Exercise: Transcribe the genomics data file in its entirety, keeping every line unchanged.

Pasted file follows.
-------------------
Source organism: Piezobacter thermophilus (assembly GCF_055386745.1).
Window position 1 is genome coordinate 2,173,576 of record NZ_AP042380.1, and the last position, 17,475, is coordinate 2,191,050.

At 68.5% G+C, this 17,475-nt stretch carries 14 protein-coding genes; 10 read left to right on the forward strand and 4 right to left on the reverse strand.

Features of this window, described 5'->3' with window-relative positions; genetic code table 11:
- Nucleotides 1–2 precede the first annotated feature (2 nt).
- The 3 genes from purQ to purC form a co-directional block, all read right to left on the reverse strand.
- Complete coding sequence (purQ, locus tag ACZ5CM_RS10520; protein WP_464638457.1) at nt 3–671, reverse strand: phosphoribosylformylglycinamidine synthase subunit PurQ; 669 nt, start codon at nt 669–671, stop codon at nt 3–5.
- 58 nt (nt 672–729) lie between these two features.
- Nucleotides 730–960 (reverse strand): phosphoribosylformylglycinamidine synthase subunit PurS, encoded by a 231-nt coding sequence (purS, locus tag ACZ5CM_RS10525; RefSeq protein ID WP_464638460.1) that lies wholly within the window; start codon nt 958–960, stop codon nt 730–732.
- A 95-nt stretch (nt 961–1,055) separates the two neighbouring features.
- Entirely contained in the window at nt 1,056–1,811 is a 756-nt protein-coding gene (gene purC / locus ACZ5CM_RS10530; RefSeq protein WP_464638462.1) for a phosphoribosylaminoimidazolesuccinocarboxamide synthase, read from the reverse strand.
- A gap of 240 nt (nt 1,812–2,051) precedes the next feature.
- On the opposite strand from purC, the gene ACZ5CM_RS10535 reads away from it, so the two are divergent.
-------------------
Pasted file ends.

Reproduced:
Source organism: Piezobacter thermophilus (assembly GCF_055386745.1).
Window position 1 is genome coordinate 2,173,576 of record NZ_AP042380.1, and the last position, 17,475, is coordinate 2,191,050.

At 68.5% G+C, this 17,475-nt stretch carries 14 protein-coding genes; 10 read left to right on the forward strand and 4 right to left on the reverse strand.

Features of this window, described 5'->3' with window-relative positions; genetic code table 11:
- Nucleotides 1–2 precede the first annotated feature (2 nt).
- The 3 genes from purQ to purC form a co-directional block, all read right to left on the reverse strand.
- Complete coding sequence (purQ, locus tag ACZ5CM_RS10520; protein WP_464638457.1) at nt 3–671, reverse strand: phosphoribosylformylglycinamidine synthase subunit PurQ; 669 nt, start codon at nt 669–671, stop codon at nt 3–5.
- 58 nt (nt 672–729) lie between these two features.
- Nucleotides 730–960 (reverse strand): phosphoribosylformylglycinamidine synthase subunit PurS, encoded by a 231-nt coding sequence (purS, locus tag ACZ5CM_RS10525; RefSeq protein ID WP_464638460.1) that lies wholly within the window; start codon nt 958–960, stop codon nt 730–732.
- A 95-nt stretch (nt 961–1,055) separates the two neighbouring features.
- Entirely contained in the window at nt 1,056–1,811 is a 756-nt protein-coding gene (gene purC / locus ACZ5CM_RS10530; RefSeq protein WP_464638462.1) for a phosphoribosylaminoimidazolesuccinocarboxamide synthase, read from the reverse strand.
- A gap of 240 nt (nt 1,812–2,051) precedes the next feature.
- On the opposite strand from purC, the gene ACZ5CM_RS10535 reads away from it, so the two are divergent.